Fantastic filters -- Lymph nodes are small, kidney bean-shaped organs that are the filters of the lymphatic system. They clean the lymph fluid and lymphocytes, removing bacteria, viruses, and other foreign substances. The nodes are also responsible for the manufacturing and storage of infection-fighting cells called lymphocytes.
White fight -- A lymphocyte is a type of white blood cell, which helps fight viruses or bacteria that cause infection.
Count ‘em up -- There are approximately 600 nodes from head to toe! They can be found anywhere in the body and are strategically located where bacteria are most commonly found.
Hide and seek -- Lymph nodes can be felt in the armpits, the groin and the neck. There are many more that can’t be felt, such as nodes in the stomach, pelvis and chest.
High Five -- Lymph nodes are symmetrical. During a regular physical examination, a physician will feel and compare five pairs of matching lymph nodes to make sure they are healthy.
Up sizing -- When working to fight an infection, the nodes become larger because they need more power to do their job. Lymph nodes may become tender when the body is fighting infection (such as “mono” or strep throat).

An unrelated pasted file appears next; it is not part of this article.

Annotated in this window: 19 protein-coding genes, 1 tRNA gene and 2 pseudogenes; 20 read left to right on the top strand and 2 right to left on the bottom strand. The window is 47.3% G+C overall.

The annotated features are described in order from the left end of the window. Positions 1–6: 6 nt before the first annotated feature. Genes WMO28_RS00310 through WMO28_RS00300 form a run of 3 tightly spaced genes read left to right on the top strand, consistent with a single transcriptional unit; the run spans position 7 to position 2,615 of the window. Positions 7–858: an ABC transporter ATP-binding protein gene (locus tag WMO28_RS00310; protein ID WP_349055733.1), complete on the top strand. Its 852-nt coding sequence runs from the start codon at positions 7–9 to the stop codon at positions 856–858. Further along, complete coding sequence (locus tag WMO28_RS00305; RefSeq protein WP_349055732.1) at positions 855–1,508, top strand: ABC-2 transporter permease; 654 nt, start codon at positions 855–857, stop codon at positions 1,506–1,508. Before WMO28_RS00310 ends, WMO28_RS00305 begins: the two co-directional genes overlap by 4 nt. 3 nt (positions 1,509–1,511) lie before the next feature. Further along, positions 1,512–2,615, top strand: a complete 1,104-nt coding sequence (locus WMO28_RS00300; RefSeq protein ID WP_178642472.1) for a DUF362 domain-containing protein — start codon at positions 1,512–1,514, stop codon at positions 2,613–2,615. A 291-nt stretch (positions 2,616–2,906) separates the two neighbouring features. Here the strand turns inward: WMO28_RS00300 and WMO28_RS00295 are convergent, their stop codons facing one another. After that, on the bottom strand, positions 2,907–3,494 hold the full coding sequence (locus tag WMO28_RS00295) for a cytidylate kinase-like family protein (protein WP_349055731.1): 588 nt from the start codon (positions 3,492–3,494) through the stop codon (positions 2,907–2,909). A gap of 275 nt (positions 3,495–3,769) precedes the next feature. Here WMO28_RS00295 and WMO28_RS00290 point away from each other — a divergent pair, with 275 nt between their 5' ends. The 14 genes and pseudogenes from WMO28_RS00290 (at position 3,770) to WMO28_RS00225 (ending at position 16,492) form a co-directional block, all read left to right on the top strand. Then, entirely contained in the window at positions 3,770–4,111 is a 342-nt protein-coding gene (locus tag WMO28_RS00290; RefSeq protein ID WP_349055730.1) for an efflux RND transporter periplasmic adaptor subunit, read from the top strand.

Know the name -- Lymph nodes are sometimes incorrectly called “glands” or “lymph glands,” but they do not secrete anything and are therefore not glands.
Tree of Life -- The lymphatic system looks like a tree, with many outstretched branches called lymphatic vessels that act like channels carrying a colourless liquid called lymph. The lymphatic system looks a lot like the circulation system which carries blood through the body.
Defense system -- The lymphatic system is a network of tissue, ducts and organs that is an important part of the immune system, playing a major role in the body’s defense against infection and cancer.
Open wide -- Tonsils, perhaps the best known part of the lymphatic system, are lymphatic organs. They work with the immune system to help prevent infections.
All about Lymphoma
Lymphoma is the most commonly occurring blood cancer and the third most common childhood cancer. Although the disease is becoming increasingly more common, many people are still unaware of lymphoma and that it is a life-threatening form of cancer.
There are more than 35 types of lymphoma. The two most common types are Hodgkin’s lymphoma, discovered by Thomas Hodgkin in 1832, and non-Hodgkin’s lymphoma, which breaks out into 30 different types. The different types of lymphoma affect different types of lymphocytes.
The signs and symptoms of lymphoma can often be mistaken for other less serious illnesses, like the flu. By knowing more about your nodes, the symptoms can be detected early and there is a better chance for quicker diagnosis, treatment and overall survival. For more information, click here.
Approximately 7,680 Canadians will be diagnosed with lymphoma this year, placing it in the top 5 most common cancers in Canada, affecting children, men and women in alarming numbers.
One million people around the world are living with lymphoma today. In fact, lymphoma has one of the fastest rising incidence rates of any cancer and the exact cause of it is unknown.